Whenever possible, you should run ADDM using the Oracle Enterprise Manager. If Oracle Enterprise Manager is unavailable, then you can run ADDM using the DBMS_ADDM package. To run the DBMS_ADDM APIs, the user must be granted the ADVISOR privilege.
ADDM in Database Mode
In RAC configurations, you can run the ADDM in Database mode to analyze all instances of databases. You can still run ADDM in Database mode for single-instance configurations; ADDM behaves as if running in Instance mode.
- task_name [specifies the name of the analysis task that will be created]
- begin_snapshot [specifies the snapshot number of the beginning snapshot in the analysis period]
- end_snapshot [snapshot number of the ending snapshot in the analysis period]
- db_id [database identifier of the database that will be analyzed]
BEGIN DBMS_ADDM.ANALYZE_DB ( task_name IN OUT VARCHAR2, begin_snapshot IN NUMBER, end_snapshot IN NUMBER, db_id IN NUMBER := NULL); END; /
Creating an ADDM task in database analysis mode, and executes it to diagnose the performance of the entire database, for a particular period 120 and 130:
VAR tname VARCHAR2(30); BEGIN :tname := 'ADDM for 7AM to 9AM'; DBMS_ADDM.ANALYZE_DB(:tname, 120, 130); END; /
ADDM in Instance Mode
Run ADDM in Instance mode to analyze a particular instance of the database. Using the DBMS_ADDM.ANALYZE_INST procedure:
BEGIN DBMS_ADDM.ANALYZE_INST ( task_name IN OUT VARCHAR2, begin_snapshot IN NUMBER, end_snapshot IN NUMBER, instance_number IN NUMBER := NULL, db_id IN NUMBER := NULL); END; /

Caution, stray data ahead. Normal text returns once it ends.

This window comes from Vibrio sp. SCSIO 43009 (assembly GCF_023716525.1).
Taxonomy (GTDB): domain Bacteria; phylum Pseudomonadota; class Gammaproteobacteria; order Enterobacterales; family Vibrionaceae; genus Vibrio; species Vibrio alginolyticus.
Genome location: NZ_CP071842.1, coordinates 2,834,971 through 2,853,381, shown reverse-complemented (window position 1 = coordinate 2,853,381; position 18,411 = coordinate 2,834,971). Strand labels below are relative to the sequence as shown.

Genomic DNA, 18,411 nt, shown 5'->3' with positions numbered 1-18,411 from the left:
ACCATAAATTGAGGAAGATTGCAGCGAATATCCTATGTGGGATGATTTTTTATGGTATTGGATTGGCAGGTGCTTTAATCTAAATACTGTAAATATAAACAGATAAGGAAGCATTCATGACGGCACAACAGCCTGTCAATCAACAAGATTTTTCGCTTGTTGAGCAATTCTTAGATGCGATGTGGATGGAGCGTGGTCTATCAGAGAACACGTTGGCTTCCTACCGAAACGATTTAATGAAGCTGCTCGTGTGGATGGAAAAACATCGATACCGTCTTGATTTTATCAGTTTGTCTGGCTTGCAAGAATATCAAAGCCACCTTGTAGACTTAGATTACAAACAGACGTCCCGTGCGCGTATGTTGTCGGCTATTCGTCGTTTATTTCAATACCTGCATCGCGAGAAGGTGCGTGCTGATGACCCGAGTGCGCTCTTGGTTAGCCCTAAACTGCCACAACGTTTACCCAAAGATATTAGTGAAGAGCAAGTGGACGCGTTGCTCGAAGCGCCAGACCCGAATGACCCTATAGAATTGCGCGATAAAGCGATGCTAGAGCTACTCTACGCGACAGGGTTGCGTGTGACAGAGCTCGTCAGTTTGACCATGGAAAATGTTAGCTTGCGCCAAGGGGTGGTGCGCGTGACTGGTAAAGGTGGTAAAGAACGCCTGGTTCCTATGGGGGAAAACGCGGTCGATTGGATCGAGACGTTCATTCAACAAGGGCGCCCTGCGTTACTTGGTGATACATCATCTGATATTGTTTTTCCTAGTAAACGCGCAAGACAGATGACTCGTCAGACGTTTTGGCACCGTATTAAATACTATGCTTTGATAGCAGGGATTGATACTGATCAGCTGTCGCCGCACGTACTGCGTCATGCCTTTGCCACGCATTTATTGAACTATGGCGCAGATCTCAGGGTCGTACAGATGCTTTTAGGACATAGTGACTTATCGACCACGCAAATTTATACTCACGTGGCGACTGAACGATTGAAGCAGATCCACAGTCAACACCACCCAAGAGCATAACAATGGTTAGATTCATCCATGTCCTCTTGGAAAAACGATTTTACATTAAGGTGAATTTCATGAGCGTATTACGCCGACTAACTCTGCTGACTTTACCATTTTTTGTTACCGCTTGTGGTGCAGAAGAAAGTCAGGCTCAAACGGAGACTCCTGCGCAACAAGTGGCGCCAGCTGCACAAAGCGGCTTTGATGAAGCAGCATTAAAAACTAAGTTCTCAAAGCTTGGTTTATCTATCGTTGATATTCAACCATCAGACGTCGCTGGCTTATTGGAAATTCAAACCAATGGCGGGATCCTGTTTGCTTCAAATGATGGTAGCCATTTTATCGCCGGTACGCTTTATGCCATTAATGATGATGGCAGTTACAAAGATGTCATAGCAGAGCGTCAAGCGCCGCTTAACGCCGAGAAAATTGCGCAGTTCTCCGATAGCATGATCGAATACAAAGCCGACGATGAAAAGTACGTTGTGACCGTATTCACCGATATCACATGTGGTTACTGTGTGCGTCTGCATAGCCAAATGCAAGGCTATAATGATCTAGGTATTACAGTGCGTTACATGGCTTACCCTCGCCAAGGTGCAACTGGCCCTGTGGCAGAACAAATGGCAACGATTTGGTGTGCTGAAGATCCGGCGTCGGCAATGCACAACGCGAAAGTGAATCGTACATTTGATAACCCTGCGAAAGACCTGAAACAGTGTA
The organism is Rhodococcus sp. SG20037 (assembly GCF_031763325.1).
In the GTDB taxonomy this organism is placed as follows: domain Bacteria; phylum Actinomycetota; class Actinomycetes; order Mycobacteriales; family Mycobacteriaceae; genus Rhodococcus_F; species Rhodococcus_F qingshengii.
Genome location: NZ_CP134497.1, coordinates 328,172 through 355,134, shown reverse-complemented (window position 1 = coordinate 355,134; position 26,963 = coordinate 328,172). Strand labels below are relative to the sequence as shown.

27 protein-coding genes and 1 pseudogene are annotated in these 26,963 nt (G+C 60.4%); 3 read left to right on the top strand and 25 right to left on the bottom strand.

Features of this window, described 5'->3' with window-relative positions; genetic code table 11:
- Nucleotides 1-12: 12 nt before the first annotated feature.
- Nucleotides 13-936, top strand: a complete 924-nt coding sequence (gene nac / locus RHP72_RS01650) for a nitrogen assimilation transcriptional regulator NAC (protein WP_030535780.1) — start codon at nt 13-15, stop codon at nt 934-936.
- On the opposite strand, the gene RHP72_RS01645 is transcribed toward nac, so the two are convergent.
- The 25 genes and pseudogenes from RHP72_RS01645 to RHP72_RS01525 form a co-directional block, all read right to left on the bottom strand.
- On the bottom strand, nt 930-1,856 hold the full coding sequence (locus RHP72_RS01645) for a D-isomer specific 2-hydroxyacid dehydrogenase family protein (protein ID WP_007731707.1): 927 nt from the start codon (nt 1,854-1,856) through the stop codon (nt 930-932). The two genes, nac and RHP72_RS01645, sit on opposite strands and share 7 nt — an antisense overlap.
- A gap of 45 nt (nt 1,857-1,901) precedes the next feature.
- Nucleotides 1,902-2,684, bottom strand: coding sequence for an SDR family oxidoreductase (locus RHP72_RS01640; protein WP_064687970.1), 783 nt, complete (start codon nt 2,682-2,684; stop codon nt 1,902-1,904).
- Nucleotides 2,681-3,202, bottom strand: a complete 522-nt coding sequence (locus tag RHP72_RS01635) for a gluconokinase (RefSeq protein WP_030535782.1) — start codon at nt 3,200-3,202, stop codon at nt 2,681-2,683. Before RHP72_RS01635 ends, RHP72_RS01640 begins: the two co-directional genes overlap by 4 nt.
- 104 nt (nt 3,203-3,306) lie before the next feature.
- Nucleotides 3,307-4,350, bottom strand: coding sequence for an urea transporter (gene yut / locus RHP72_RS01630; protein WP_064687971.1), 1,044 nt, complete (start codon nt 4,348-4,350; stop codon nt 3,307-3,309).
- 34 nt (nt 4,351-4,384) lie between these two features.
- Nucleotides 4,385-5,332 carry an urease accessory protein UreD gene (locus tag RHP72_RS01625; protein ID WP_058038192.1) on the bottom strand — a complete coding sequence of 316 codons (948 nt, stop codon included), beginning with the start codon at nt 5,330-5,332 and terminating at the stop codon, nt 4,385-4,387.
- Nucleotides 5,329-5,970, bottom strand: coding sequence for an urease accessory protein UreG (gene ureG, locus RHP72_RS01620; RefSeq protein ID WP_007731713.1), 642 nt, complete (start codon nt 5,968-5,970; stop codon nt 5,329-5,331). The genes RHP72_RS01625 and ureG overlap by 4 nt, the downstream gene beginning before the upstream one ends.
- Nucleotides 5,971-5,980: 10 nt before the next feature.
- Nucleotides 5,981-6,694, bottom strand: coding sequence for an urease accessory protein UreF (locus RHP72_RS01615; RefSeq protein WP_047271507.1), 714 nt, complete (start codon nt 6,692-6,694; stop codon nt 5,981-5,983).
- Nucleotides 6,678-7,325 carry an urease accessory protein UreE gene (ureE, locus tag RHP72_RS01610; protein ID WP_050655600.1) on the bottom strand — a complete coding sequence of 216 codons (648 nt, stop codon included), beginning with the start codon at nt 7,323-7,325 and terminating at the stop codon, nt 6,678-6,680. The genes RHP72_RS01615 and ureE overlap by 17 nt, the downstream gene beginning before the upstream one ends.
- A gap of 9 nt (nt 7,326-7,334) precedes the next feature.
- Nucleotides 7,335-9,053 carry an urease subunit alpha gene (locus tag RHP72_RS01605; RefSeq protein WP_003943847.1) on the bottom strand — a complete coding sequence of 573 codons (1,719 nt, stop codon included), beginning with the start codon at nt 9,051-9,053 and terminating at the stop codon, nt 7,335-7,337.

Creating an ADDM task in instance analysis mode, and executing it to diagnose the performance of the instance database, for instance number 1 during the time period defined by snapshots 120 and 130:
VAR tname VARCHAR2(30); BEGIN :tname := 'my ADDM for 7AM to 9AM'; DBMS_ADDM.ANALYZE_INST(:tname, 120, 130, 1); END; /
ADDM in Partial Mode
Run ADDM in Partial mode to use the DBMS_ADDM.ANALYZE_PARTIAL procedure:
BEGIN DBMS_ADDM.ANALYZE_PARTIAL ( task_name IN OUT VARCHAR2, instance_numbers IN VARCHAR2, begin_snapshot IN NUMBER, end_snapshot IN NUMBER, db_id IN NUMBER := NULL); END; /
Creating an ADDM task in partial analysis mode, and executing it to diagnose the performance of instance numbers 1, 2, and 4, during the period defined by snapshots 120 and 130:
VAR tname VARCHAR2(30); BEGIN :tname := 'my ADDM for 7PM to 9PM'; DBMS_ADDM.ANALYZE_PARTIAL(:tname, '1,2,4', 137, 145); END; /
Using the DBMS_ADDM.GET_REPORT function, to display a text report of an executed ADDM task:
DBMS_ADDM.GET_REPORT ( task_name IN VARCHAR2 RETURN CLOB);
Text report of the ADDM task specified by tname variable:
SET LONG 1000000 PAGESIZE 0; SELECT DBMS_ADDM.GET_REPORT(:tname) FROM DUAL;
Please stay tuned for our coming post on performance Tuning we will be covering how to do ASH analytics.
These are just a glimpse of some of the factor which needs to be taken care of while considering the performance of your database.
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- Overview of Automatic Database Diagnostic Monitor (ADDM)
- Oracle Database Performance Tuning Guide
- Introduction to Performance Tuning In Oracle Database
- Database Performance Tuning On-Premise & Cloud: Step by Step Hands-On Lab Exercise
- Database Performance Tuning: On-Premise & Cloud Training
- Performance Tuning Process